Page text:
Posted on | July 8, 2009 | 2 Comments
Recently I volunteered to help my riding club update their website. While I have experience designing information architectures and writing content for websites, I’m not particularly HTML literate. So when I peeked behind the curtain I was appalled. Where was the content management system (CMS)? There was none. Instead you had to ftp the articles over to the site.
This is when I learned that I was truly technology challenged. The first time I tried to go onto the site and make edits I managed to ftp all the articles from the site onto my computer, leaving just an empty URL. That convinced me that there had to be a better way.
I’ve been using WordPress.com for more than a year now. In addition to this blog I also have a popular equestrian blog, Equine Ink. I like the flexibility afforded by the templates and I find the interface to be intuitive and easy to use. In addition, I could see that by using the WordPress CMS, we could make our website more of a community effort and involve more of our members.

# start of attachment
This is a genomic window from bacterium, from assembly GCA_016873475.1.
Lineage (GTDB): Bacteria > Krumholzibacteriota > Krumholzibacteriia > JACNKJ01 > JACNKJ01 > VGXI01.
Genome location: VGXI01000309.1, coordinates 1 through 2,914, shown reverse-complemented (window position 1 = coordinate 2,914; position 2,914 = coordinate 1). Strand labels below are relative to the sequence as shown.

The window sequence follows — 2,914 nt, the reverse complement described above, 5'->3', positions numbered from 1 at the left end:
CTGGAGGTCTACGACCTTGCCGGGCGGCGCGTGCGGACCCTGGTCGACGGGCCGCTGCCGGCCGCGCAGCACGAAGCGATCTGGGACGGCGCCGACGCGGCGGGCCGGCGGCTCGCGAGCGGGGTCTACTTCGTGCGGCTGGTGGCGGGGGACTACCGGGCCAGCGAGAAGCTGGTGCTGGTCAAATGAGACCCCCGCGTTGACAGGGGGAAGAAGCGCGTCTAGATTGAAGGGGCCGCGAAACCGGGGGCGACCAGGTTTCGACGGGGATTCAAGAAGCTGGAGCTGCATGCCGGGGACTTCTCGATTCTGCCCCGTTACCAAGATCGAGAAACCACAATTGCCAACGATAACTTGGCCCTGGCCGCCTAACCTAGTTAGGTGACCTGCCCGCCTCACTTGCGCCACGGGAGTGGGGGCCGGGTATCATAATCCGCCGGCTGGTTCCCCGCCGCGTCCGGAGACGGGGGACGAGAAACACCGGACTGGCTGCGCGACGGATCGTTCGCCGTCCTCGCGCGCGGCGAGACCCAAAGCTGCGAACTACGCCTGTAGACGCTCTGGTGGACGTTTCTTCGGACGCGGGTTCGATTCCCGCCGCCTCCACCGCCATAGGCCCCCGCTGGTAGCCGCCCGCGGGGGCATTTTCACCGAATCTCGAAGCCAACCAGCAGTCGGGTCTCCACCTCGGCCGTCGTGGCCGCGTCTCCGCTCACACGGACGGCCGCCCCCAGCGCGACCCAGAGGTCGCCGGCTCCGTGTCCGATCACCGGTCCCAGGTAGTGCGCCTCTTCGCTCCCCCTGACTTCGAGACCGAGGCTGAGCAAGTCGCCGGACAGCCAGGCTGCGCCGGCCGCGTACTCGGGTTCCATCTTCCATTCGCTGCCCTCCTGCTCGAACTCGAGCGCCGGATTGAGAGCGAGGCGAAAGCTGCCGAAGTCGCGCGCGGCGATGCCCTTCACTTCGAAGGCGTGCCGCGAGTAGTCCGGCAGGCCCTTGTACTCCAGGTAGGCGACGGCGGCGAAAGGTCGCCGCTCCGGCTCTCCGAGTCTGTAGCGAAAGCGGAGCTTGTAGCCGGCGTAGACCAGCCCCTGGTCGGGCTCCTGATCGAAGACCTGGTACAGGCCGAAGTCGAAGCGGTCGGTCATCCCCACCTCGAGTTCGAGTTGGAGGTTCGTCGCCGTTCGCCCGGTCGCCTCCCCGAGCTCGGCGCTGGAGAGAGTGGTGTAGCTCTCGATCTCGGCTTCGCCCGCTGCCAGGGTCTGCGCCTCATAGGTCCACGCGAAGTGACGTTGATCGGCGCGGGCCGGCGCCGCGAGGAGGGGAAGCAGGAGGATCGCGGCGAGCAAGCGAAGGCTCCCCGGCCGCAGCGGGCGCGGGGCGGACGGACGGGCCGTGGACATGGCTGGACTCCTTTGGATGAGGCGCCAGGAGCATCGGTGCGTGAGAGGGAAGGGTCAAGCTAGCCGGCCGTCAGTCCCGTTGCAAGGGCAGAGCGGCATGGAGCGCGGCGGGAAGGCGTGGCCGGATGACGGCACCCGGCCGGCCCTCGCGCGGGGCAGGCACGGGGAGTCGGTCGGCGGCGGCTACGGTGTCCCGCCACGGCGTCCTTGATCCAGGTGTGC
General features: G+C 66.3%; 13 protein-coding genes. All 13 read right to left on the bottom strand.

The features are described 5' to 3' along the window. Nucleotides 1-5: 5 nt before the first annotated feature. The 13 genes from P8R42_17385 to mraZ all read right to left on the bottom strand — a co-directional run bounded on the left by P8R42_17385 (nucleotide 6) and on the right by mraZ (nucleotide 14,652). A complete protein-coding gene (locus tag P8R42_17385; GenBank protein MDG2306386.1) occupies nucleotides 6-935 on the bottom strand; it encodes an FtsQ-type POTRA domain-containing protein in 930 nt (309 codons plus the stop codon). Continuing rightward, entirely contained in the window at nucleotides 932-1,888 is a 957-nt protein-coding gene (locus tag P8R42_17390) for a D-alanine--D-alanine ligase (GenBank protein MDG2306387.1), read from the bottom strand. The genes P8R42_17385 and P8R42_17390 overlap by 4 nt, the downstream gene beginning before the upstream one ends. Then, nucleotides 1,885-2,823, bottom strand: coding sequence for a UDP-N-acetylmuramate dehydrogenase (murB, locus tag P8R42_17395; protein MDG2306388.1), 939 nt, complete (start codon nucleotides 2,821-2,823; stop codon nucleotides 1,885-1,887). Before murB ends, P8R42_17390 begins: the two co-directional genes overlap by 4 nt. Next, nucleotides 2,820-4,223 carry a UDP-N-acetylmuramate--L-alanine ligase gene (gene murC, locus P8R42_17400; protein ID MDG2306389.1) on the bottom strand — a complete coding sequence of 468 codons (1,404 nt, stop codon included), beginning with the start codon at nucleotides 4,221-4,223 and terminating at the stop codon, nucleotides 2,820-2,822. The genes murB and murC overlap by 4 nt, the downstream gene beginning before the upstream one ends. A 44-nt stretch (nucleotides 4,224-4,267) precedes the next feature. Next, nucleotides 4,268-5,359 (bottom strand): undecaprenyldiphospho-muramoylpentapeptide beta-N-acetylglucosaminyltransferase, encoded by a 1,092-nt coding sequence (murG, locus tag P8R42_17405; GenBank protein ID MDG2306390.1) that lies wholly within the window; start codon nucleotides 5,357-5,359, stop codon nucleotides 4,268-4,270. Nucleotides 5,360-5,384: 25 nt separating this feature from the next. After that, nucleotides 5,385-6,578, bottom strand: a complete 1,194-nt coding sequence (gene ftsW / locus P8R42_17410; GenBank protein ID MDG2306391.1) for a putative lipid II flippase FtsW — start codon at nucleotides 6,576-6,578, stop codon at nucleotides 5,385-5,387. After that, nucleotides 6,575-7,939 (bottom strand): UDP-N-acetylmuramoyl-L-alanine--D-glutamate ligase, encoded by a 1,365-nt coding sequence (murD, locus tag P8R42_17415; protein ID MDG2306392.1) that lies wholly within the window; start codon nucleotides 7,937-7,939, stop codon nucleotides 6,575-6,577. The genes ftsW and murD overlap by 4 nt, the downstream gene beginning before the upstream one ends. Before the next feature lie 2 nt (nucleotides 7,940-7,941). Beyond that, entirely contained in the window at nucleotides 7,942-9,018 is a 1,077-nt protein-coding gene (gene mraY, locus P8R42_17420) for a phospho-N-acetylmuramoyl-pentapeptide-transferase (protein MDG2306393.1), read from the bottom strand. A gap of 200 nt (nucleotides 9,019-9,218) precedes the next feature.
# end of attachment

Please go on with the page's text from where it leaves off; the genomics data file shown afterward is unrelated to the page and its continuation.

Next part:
Since the club wanted a Website rather than a blog, I turned to WordPress.org so we could use our own URL and have email addresses associated with the site. I set up hosting through GoDaddy.com, a service that makes it incredibly easy to upload WordPress templates. Given my previous experiences using an ftp client, I was skeptical, but it turned out that after downloading the templates onto my computer, the GoDaddy interface made it easy to upload and install them.
The wealth of free — and low cost — WordPress templates is amazing. Of course, many of them look like templates and it took some time to find one that met all of my requirements. Along with finding a template with the layout and fonts I liked, it was also important to me to find one that is supported by the author. In the end I selected Paalam, a theme written by Sadish Bala. It’s a very elegant design that works well with photo-intensive postings. Having access to support forums has already helped. I wanted to move the position of the title and was able to get the revised code very quickly.
I quickly found plug-ins that added functionality such as a photo gallery and used WordPress’s password protection function to safeguard a members only section of the site. For the technically challenged, this is certainly a quick and easy way to build a fully functioning site without becoming a programmer!
For comparison purposes, here’s the site that we started with:
Here’s the new WordPress site: